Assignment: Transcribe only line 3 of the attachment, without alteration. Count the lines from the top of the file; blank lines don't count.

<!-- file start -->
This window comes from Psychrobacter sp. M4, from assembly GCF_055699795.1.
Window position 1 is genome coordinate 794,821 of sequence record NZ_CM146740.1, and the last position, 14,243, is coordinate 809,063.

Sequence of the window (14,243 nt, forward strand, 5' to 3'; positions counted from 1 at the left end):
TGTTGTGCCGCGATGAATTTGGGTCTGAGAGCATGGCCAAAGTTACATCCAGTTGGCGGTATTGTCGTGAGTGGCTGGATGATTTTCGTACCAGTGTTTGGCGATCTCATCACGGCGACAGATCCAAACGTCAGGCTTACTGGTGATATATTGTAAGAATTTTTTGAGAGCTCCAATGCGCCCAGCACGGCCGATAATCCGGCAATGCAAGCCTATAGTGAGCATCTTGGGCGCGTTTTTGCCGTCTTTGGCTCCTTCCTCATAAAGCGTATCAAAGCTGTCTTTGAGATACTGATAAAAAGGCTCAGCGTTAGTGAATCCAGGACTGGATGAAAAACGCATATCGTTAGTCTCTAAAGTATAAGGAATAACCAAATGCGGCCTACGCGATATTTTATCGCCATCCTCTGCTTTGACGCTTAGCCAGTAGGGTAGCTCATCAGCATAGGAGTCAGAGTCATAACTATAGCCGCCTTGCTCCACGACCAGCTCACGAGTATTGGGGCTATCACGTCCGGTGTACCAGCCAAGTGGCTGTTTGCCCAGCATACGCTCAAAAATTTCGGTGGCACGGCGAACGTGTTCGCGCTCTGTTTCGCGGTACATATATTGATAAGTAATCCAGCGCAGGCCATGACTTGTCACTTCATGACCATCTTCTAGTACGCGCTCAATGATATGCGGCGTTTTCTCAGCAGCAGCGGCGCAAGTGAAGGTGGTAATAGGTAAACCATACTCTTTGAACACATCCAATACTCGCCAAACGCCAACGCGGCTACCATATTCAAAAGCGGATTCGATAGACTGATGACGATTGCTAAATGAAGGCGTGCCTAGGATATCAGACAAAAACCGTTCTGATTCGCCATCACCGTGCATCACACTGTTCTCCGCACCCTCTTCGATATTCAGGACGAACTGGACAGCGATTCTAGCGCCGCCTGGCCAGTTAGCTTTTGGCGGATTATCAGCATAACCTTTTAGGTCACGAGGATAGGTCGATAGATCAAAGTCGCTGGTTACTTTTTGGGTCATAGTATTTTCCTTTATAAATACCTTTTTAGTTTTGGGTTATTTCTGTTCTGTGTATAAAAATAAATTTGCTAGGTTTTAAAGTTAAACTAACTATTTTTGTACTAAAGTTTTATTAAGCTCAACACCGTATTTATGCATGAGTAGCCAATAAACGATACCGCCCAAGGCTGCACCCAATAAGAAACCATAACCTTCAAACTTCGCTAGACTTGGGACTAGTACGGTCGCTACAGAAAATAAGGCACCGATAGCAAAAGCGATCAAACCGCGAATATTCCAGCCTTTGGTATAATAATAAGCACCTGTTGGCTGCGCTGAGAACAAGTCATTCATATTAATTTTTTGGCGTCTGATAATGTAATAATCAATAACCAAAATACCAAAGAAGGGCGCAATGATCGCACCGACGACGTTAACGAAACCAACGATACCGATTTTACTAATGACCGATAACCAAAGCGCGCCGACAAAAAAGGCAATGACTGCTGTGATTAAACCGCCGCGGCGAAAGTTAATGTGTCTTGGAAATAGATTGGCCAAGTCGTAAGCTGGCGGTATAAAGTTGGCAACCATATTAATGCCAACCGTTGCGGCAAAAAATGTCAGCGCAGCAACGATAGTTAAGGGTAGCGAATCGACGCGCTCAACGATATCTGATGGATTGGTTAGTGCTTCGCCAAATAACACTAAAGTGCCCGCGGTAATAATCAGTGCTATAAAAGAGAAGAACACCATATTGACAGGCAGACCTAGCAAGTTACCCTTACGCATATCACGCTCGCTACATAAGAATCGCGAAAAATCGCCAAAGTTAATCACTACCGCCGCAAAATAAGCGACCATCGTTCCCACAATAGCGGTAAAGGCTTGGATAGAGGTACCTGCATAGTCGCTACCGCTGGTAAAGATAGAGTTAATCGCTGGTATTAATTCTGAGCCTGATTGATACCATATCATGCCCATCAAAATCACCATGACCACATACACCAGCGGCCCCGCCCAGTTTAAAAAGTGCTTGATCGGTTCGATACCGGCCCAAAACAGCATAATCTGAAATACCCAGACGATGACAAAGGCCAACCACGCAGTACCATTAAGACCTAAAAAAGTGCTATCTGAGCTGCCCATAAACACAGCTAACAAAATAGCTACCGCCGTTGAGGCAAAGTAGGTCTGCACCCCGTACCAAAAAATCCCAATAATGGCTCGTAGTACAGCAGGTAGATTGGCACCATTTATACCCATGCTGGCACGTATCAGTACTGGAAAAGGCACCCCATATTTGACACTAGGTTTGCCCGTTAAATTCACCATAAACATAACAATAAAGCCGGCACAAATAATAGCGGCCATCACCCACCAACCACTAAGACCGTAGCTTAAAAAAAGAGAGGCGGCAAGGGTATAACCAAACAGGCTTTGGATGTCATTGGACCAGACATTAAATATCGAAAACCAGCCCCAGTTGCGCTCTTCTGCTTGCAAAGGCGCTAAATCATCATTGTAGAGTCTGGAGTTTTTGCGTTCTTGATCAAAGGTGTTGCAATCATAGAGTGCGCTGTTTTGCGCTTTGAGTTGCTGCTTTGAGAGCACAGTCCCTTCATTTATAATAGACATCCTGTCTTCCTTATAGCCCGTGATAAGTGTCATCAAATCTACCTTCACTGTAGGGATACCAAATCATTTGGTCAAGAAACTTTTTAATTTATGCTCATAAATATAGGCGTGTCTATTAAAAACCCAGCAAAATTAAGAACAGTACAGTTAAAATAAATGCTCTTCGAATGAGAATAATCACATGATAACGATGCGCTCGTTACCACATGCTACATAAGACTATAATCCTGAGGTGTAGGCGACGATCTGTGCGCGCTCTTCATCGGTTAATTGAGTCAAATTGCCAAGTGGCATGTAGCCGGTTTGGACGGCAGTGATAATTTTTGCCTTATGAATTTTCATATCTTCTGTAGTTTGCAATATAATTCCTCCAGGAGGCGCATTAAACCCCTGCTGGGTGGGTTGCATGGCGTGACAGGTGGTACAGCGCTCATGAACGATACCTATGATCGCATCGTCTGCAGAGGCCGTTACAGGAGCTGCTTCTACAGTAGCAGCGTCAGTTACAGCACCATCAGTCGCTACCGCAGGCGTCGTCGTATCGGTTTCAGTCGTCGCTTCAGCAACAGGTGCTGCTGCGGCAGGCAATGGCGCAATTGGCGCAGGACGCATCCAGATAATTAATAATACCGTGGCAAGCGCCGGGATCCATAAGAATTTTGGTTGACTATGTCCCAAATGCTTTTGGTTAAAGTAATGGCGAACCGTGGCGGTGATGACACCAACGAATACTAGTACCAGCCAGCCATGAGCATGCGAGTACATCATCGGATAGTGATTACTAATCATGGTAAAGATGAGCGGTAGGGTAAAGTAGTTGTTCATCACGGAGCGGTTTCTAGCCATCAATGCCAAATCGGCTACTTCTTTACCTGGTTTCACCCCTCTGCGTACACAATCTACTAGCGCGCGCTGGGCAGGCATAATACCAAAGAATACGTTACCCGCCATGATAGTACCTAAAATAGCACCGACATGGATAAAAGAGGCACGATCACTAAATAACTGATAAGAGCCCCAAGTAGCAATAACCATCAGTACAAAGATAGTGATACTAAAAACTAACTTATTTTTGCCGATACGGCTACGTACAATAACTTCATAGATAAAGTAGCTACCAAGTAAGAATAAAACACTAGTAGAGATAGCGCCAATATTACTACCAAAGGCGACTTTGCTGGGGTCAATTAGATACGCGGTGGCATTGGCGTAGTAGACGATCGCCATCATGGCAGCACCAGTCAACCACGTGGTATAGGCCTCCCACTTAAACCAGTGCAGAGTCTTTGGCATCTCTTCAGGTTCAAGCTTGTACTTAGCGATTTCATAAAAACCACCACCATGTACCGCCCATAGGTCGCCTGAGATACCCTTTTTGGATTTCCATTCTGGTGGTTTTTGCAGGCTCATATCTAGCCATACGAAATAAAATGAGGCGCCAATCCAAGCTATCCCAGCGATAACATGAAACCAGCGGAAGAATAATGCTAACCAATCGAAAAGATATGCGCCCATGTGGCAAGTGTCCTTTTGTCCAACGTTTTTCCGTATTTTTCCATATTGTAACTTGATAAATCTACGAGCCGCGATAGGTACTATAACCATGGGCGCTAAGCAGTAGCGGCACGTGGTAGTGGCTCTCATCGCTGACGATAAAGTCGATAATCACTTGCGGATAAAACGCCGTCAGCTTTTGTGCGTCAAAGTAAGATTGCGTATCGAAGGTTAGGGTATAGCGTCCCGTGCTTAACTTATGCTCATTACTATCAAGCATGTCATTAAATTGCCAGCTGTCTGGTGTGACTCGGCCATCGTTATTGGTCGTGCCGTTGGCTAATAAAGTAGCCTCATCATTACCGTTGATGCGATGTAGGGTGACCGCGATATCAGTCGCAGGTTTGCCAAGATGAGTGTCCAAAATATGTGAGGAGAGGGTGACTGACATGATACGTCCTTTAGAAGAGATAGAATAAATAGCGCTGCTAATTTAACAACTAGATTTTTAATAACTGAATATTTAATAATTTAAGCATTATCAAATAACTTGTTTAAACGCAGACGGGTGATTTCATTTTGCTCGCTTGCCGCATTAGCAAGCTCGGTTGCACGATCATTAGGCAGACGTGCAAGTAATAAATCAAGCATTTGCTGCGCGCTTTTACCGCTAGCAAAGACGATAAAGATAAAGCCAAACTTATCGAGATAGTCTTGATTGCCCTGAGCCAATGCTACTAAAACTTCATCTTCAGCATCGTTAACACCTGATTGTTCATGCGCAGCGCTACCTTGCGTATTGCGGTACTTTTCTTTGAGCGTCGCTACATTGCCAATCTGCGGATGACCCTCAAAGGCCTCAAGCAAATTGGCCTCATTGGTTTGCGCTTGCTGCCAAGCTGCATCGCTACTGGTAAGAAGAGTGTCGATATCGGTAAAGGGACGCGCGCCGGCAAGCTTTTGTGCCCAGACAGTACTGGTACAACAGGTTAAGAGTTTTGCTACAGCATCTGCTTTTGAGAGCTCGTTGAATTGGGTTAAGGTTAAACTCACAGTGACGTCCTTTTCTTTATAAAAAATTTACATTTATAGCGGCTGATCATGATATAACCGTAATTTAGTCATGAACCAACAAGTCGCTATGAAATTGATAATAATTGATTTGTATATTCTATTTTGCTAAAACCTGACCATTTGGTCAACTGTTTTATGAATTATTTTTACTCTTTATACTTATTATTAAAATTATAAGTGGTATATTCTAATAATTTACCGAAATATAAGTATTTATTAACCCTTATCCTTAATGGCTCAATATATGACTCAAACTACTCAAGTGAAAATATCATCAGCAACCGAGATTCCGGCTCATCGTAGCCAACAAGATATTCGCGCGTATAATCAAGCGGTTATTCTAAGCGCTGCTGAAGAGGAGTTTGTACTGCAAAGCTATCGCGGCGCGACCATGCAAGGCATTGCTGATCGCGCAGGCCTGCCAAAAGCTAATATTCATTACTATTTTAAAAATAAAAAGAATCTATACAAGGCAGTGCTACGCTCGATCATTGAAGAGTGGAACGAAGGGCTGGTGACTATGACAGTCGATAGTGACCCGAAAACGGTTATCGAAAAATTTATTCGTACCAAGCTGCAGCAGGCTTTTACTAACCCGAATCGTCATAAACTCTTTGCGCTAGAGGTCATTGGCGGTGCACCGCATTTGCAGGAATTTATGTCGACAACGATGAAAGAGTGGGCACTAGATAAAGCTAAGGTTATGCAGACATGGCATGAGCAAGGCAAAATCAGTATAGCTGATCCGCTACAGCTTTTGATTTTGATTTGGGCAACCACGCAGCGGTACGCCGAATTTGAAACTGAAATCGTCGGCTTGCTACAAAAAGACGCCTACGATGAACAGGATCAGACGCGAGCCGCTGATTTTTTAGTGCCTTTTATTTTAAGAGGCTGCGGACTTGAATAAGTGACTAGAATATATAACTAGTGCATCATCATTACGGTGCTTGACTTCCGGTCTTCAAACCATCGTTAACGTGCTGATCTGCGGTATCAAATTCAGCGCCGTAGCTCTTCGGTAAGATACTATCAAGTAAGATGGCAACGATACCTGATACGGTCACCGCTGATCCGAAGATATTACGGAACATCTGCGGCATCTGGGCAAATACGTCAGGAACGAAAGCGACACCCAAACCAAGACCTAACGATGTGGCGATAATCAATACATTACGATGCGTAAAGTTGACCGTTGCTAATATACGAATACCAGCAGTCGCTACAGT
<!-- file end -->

Sequence of the window (14,243 nt, forward strand, 5' to 3'; positions counted from 1 at the left end):